- Phenomenal battery life
- Big and attacking low end sound
- Secure fit
- Stable connection
- Low latency in gaming and watching videos
- Uncomfortable for long listening sessions
- Lacks Wear Detection
- Not an audiophile-grade sound
The one company that should’ve introduced a pair or two of truly wireless earbuds in India sooner is Sony. Considering the company’s famed legacy for creating audio products, it makes total sense for this Japanese tech Senpai to rule the category. But alas, Sony has been somewhat of a slow mover and we had only one TWS launched back in 2017 – the WF-1000x. In 2020, I lowkey expected the WF-1000XM3 to land up on my doorstep but what we have here is another product – the Sony WF-XB700. Sony’s product naming scheme is a mouthful, so I am going to call this XB700 for the rest of the video.
This may not be as feature-rich as the WF-1000XM3 but it makes up for the compromises with a lower price tag of Rs 9,990. But, is that enough?
Sony WF-XB700 – Design and comfort
The packaging is very old school and typical Sony. Inside, you get the earbuds, the case, a type-C charging cable, a few manuals, and tips of different sizes. The charging case is chunkier than most TWS earbuds I’ve been using lately, including my favourite in this price category – the Galaxy Buds+. That’s also because earbuds themselves are massive. Almost as big as the Bose Soundsport Free. By the way, the earbuds slot into the case with strong magnets. They don’t fall down even if you turn it upside down.
The Black case is made of high quality plastic with a matte finish. The lid slopes downwards and the plastic on this part of the case is actually translucent. This makes it see through to check the LED indicator on the earbuds. On the rear side of the case is the USB Type-C port. I found the hinge of the lid to be extremely tight and not very easy to open with one hand. You need to apply some pressure. Sony could’ve made it less resistant for ease of use.
The earbuds inside have a very unique shape. You have an outer pod in the same matte plastic design with an extended neck that further connects to a structure that is supposed to lock into your ears. Once you lock it in, trust me, even if you put yourself inside a massive washing machine and tumble around, these things won’t come off. I think Sony wanted to ensure you have the most secure fit ever. And, that makes sense considering these have IPX4 support as well making them sweatproof. Which makes it perfect for avid fitness enthusiasts.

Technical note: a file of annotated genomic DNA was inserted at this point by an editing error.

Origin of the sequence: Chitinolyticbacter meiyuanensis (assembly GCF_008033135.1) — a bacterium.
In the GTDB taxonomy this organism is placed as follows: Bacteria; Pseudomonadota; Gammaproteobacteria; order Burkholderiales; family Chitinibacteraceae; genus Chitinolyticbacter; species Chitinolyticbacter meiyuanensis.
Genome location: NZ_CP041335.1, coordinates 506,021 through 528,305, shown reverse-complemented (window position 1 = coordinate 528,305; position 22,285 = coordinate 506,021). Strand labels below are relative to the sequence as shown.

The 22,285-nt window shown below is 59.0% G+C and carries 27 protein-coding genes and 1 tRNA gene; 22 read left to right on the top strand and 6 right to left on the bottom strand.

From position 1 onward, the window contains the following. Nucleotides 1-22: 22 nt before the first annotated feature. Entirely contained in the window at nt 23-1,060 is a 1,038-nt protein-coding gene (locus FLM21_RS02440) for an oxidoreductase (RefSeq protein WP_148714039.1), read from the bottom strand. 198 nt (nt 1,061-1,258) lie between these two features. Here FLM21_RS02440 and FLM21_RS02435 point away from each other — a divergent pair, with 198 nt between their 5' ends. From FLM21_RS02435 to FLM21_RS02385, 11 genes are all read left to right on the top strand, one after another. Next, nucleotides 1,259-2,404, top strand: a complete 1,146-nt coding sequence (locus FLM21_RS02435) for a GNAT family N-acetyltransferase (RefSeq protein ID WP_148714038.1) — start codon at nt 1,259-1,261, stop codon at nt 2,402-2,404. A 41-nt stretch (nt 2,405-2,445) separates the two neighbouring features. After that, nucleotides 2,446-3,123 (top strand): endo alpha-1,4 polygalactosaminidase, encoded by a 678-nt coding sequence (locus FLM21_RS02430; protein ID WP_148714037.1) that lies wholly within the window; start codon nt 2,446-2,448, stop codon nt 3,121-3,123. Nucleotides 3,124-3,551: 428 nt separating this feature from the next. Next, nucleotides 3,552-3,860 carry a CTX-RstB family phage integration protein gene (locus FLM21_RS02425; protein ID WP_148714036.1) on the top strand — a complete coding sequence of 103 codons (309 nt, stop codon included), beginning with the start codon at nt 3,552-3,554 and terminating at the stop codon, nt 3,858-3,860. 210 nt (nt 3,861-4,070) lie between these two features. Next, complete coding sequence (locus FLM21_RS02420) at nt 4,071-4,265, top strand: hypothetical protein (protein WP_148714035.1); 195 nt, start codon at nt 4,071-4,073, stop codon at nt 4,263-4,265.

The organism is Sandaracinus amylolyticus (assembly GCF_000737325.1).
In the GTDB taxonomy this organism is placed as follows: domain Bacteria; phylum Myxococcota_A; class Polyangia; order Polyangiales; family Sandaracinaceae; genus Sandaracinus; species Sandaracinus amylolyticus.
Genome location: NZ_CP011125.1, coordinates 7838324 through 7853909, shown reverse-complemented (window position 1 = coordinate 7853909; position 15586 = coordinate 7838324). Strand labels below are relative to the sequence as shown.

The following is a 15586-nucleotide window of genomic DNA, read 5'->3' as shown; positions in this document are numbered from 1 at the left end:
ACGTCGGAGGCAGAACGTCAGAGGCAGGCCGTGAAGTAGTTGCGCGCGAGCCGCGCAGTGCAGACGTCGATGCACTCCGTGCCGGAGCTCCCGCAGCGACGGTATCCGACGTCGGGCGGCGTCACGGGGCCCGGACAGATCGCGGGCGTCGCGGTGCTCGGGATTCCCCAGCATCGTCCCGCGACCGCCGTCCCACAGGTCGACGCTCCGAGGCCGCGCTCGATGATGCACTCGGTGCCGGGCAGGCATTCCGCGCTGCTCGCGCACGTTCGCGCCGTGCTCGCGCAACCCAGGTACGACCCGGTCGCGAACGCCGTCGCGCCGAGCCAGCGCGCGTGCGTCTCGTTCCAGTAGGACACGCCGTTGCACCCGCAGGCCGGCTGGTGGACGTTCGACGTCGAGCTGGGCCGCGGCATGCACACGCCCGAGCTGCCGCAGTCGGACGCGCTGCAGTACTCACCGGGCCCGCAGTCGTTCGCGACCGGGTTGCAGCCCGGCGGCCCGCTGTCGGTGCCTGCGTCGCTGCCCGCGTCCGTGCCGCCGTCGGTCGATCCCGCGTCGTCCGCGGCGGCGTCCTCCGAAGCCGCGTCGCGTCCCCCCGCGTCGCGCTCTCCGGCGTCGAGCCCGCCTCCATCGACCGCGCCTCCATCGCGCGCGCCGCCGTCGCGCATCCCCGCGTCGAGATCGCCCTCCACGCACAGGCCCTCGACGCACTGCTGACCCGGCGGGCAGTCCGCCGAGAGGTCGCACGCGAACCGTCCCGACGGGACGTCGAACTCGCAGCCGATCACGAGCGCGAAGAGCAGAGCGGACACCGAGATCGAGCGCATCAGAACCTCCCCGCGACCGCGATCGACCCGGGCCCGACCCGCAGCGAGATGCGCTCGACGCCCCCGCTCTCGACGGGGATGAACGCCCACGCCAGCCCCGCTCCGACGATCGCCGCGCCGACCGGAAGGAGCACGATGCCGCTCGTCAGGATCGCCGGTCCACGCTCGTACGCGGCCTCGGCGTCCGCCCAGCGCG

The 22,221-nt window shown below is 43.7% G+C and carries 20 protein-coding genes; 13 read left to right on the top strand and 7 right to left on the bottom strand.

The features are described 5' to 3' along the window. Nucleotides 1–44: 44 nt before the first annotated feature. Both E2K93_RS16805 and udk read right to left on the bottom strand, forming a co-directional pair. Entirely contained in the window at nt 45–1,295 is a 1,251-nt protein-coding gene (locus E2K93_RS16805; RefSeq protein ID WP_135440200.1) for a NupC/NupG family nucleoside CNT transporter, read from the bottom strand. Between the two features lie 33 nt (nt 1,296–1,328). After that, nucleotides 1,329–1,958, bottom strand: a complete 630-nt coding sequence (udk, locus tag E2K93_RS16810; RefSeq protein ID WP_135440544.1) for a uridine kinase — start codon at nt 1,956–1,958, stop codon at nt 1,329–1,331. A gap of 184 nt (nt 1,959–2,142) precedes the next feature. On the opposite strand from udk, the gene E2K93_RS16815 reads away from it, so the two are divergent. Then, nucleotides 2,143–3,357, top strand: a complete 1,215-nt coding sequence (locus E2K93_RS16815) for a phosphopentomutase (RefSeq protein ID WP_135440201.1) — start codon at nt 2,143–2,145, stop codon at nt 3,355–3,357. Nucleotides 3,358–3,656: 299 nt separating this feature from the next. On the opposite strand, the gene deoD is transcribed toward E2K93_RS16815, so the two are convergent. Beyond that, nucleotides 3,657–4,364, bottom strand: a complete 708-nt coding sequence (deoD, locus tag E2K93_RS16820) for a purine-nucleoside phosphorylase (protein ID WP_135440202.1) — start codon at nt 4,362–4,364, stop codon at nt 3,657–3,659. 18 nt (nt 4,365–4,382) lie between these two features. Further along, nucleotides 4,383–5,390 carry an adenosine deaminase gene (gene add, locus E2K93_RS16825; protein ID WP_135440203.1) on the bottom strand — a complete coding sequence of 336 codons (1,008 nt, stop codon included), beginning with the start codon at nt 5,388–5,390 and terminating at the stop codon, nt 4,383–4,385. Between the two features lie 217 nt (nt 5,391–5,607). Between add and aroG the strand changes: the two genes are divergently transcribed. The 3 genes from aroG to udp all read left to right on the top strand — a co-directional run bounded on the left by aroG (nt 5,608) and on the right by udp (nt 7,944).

While the fit is secure, the comfort levels are not the best. I couldn’t use it for more than an hour at a stretch. It was fatiguing as the locking system digs into your ears. It was particularly painful in my left ear.
Sony WF-XB700 – Controls and battery life
What I really like about the XB700 is the really sweet female voice prompts for different statuses such as Bluetooth Pairing mode or how much battery life is left. As for the controls, I feel Sony has missed an opportunity by not adding touch controls on the massive surface of the earbuds. You get two tiny buttons on the underside of the earbuds. Pressing the button on the left actually increases the volume, the button on the right can be used to:
- Single press for Play/Pause music
- Double press for Next track
- Triple press for Previous track
- Press and hold for Google Assistant or Siri
I am glad Sony added volume control. I haven’t seen one on a pair of TWS earbuds in a long time now. However, since these are priced close to 10k, I’d have ideally expected Sony to include Wear Detection for automatic Play/Pause controls when you place it and take it out of your ears. It is available on much cheaper products these days.